When President Obama spoke at the centennial celebration of Nelson Mandela in 2018, he talked about “two different visions, two different stories, two different narratives;” two broad approaches to understanding – and living in – the world.

We now stand at a crossroads – a moment in time at which two very different visions of humanity’s future compete for the hearts and the minds of citizens around the world.

Two different stories, two different narratives about who we are and who we should be.

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Guns, Oil, Books: Follow the Money

The recent push back to the climate activism of Greta Thurnberg surprised me. And then it didn’t.

It reminds me of similar condemnations of the Parkland survivors who rallied a nation to protest our national epidemic of gun violence.

Then I wondered – what about the activism of Malala Yousafzai? Where was the outrage when she stood against the Taliban and insisted on every girls’ rights to an education?

  • Where were the photoshopped photos of Malala and George Soros?
  • Where were the cries of feigned concern that she was a child being exploited by adults?
  • Where were the fabricated stories claiming she and her parents were paid actors?
  • Where were the sniffs of indignation: how dare she scold? What does she know? She’s just a girl (and an ugly one at that).

Did I miss something?

Follow the Money
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When Difference Doesn’t Divide

Many families probably have some version of the old rule: never talk about religion or politics.

I’m from the South and this axiom has helped me through many a family reunion. Sometimes, there are some topics that just are not worth getting into.

But then – sometimes – open, honest conversation about the things we hold dear is very much worth it.

Journalist Elizabeth Bruenig traveled to Texas last spring to visit with Joe and Daniel Aguilar: both life long Republicans and passionate Evangelicals. Joe, the dad, supports President Trump; Daniel, the son, does not.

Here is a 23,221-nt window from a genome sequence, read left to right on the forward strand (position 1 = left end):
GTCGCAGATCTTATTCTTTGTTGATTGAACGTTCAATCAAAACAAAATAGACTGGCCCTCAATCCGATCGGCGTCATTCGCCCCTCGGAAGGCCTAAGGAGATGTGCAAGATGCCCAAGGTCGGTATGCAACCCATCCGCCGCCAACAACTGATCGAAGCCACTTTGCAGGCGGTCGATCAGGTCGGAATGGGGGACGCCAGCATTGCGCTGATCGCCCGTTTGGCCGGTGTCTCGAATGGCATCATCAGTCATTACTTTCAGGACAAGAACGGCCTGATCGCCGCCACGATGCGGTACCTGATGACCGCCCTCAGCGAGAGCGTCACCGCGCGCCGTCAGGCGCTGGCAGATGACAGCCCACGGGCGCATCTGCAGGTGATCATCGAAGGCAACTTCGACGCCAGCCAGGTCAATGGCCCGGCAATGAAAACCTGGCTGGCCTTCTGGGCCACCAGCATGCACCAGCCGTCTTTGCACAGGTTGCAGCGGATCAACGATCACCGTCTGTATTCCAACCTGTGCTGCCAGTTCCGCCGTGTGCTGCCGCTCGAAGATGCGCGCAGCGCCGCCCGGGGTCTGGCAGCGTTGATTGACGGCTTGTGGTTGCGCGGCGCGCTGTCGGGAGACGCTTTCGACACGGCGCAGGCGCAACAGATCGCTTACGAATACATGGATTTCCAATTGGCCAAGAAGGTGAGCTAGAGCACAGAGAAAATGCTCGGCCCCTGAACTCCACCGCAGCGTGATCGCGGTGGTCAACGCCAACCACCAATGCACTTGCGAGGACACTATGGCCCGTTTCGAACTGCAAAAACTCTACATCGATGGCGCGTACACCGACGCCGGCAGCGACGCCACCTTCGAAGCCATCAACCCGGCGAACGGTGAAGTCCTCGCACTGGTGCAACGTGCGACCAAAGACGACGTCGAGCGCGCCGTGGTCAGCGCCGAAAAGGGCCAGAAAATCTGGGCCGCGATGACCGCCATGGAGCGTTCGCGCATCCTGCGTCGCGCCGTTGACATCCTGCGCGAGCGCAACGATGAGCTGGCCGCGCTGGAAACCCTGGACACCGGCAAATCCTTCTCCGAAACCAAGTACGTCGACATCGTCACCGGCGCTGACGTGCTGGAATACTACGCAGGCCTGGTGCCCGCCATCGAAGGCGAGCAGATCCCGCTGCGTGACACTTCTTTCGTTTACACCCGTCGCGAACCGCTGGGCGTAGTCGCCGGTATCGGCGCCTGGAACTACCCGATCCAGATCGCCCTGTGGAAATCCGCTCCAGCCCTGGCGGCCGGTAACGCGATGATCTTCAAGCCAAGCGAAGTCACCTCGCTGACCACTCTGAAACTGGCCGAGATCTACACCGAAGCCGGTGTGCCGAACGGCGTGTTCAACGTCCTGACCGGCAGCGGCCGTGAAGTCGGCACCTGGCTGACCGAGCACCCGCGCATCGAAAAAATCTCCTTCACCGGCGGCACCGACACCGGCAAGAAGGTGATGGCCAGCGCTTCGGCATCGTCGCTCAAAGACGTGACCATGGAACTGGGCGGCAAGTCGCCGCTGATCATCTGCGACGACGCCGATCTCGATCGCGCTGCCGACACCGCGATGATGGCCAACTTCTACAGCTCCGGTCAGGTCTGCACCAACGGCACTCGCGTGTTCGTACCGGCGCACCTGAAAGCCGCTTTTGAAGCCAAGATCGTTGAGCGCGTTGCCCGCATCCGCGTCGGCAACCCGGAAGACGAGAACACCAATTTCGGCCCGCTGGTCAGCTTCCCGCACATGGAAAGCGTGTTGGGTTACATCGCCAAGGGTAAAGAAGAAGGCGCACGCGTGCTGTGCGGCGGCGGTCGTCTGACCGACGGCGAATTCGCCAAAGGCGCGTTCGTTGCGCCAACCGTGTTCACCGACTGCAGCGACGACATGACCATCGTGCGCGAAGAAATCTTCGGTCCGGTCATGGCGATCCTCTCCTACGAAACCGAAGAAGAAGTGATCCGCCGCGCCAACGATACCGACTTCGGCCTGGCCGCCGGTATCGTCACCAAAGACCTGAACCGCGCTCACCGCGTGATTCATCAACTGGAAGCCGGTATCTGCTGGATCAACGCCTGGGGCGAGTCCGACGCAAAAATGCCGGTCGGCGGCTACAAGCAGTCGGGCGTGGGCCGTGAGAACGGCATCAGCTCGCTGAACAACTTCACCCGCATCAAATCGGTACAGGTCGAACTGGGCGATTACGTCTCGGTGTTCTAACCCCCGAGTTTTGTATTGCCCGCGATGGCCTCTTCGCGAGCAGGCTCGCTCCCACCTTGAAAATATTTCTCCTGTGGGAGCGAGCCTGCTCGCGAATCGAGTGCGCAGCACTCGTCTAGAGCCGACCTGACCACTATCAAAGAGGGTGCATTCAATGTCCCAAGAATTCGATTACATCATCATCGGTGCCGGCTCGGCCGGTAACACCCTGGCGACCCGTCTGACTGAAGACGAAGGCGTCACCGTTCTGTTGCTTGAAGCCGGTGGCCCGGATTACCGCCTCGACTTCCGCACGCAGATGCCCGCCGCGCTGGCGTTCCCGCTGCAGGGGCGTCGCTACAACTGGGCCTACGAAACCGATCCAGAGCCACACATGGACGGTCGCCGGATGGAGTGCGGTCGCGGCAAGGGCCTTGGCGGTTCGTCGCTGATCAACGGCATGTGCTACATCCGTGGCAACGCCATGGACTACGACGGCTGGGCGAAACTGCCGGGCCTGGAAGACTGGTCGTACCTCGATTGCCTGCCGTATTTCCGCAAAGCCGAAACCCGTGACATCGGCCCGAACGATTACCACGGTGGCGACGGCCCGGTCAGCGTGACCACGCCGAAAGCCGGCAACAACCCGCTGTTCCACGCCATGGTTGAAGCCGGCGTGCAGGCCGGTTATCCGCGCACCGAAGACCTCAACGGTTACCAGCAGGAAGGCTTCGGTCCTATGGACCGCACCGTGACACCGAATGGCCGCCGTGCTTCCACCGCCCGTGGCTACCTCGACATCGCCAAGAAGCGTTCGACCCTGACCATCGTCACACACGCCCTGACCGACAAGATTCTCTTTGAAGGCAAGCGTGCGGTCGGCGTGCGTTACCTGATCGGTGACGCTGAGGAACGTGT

Ms. Bruenig invited them to traverse this religious-political minefield together and they accepted the challenge.

Research has revealed a surprising continuity between older and younger evangelicals [with] young white evangelicals voting for Trump at roughly the same rate as their parents and grandparents.

But a fraction — less than 20 percent — didn’t, and Daniel was among them.

Most of us have been shaped by people we love and so it makes sense that consistent views about countless topics, including religion and politics, will continue across generations; we are inevitably influenced by the people who raised us. Young adults often embrace the values of their parents and grandparents uncritically because of the strength of familial ties. Because “this is who we are.”

As we mature throughout adulthood however, we question, challenge or even reject this generational family uniformity.

Discovering “this is who I am” while still respecting the power of “this is who we are” is the tricky journey of countless generations of young people.

Joe and Daniel Aguilar show us how to navigate these waters.

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Alright then. I’ll Just Go To Hell